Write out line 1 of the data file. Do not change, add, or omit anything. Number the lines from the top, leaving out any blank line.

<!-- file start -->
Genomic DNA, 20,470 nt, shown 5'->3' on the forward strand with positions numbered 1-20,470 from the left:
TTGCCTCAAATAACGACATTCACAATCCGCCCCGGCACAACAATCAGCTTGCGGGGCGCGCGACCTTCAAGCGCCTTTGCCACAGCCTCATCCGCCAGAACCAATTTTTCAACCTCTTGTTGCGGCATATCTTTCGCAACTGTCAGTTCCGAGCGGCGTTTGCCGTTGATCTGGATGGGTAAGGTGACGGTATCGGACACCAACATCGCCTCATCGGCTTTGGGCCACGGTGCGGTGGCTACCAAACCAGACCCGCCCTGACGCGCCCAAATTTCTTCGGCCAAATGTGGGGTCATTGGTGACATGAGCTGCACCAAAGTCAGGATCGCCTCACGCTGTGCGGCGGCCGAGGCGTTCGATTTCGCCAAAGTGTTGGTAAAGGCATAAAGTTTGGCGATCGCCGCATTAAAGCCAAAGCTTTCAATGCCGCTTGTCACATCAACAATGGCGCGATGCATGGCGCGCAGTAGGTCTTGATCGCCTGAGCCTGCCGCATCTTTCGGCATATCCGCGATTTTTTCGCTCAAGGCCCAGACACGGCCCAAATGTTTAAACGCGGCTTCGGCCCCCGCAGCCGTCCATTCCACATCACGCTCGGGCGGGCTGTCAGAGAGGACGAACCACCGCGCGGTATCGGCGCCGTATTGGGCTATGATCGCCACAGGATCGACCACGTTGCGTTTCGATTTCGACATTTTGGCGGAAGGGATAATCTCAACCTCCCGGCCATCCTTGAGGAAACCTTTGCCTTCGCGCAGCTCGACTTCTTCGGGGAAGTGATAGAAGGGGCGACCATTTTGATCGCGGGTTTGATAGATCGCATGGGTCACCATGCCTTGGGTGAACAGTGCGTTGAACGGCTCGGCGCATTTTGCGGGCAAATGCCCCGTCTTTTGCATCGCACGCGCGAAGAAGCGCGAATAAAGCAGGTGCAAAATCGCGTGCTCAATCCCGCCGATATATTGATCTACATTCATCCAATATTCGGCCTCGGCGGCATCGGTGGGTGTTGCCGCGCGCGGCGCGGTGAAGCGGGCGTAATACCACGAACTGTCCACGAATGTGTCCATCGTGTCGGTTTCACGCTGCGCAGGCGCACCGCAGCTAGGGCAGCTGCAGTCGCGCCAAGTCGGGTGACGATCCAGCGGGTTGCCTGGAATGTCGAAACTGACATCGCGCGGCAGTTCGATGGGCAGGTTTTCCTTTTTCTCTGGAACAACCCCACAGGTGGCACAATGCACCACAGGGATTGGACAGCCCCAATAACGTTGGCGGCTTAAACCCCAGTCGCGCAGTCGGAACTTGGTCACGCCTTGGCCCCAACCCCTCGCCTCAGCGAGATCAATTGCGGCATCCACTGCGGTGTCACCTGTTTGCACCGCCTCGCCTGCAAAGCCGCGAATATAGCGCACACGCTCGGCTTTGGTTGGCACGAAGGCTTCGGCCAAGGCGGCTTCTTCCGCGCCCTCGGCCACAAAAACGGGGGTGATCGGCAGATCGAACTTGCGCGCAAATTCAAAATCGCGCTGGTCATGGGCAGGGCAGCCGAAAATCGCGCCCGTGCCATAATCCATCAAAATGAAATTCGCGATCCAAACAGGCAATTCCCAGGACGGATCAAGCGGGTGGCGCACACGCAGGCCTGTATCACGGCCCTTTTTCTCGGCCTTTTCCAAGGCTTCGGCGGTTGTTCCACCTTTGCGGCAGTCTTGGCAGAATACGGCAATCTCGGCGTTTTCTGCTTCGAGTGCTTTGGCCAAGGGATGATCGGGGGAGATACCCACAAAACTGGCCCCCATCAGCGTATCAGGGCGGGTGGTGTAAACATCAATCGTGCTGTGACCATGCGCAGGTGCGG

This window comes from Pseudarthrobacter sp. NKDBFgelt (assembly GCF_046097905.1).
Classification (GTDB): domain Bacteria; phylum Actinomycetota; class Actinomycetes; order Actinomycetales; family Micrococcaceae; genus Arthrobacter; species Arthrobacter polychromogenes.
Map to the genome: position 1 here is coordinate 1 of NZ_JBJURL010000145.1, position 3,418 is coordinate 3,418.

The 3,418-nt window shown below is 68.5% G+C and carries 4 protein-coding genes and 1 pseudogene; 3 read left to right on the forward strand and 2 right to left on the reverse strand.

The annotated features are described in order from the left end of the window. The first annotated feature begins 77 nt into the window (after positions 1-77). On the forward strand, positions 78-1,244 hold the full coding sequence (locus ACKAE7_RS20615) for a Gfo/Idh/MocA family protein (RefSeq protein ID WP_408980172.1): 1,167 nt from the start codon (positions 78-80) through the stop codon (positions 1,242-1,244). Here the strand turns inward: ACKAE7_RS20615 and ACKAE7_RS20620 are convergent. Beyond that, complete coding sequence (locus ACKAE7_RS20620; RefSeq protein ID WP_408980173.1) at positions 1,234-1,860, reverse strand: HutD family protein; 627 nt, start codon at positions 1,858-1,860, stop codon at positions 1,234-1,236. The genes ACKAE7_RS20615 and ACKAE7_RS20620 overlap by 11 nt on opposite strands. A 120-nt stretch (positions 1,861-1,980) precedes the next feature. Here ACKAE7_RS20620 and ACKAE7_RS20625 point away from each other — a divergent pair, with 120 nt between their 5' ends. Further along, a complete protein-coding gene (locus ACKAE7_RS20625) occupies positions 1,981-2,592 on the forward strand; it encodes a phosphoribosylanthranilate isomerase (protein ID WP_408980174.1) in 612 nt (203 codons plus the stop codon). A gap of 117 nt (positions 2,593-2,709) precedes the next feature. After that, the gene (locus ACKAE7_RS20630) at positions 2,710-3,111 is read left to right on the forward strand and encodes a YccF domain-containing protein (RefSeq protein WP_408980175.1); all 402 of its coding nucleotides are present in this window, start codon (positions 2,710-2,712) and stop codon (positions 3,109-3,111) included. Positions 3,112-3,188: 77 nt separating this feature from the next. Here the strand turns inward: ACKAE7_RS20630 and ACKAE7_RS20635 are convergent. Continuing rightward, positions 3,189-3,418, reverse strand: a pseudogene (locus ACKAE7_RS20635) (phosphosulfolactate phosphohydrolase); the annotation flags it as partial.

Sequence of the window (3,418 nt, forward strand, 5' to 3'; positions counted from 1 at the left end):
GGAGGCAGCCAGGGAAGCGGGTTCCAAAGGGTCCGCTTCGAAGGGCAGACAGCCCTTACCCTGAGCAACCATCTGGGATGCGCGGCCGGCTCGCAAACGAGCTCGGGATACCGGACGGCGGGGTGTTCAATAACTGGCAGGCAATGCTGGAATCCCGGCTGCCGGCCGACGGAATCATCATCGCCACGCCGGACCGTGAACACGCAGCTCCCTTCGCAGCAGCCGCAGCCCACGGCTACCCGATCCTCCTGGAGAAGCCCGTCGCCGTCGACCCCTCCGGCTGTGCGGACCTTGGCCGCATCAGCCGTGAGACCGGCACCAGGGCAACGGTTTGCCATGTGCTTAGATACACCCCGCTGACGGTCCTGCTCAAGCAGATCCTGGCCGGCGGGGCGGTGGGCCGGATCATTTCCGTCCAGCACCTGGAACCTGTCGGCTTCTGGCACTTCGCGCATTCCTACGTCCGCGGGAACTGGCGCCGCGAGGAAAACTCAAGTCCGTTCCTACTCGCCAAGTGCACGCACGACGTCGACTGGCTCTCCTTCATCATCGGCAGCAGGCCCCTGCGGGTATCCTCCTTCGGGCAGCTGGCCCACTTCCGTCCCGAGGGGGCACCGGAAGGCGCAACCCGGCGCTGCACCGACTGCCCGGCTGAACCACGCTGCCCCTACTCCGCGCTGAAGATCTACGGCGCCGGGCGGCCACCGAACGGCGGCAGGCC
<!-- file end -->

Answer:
Genomic DNA, 20,470 nt, shown 5'->3' on the forward strand with positions numbered 1-20,470 from the left: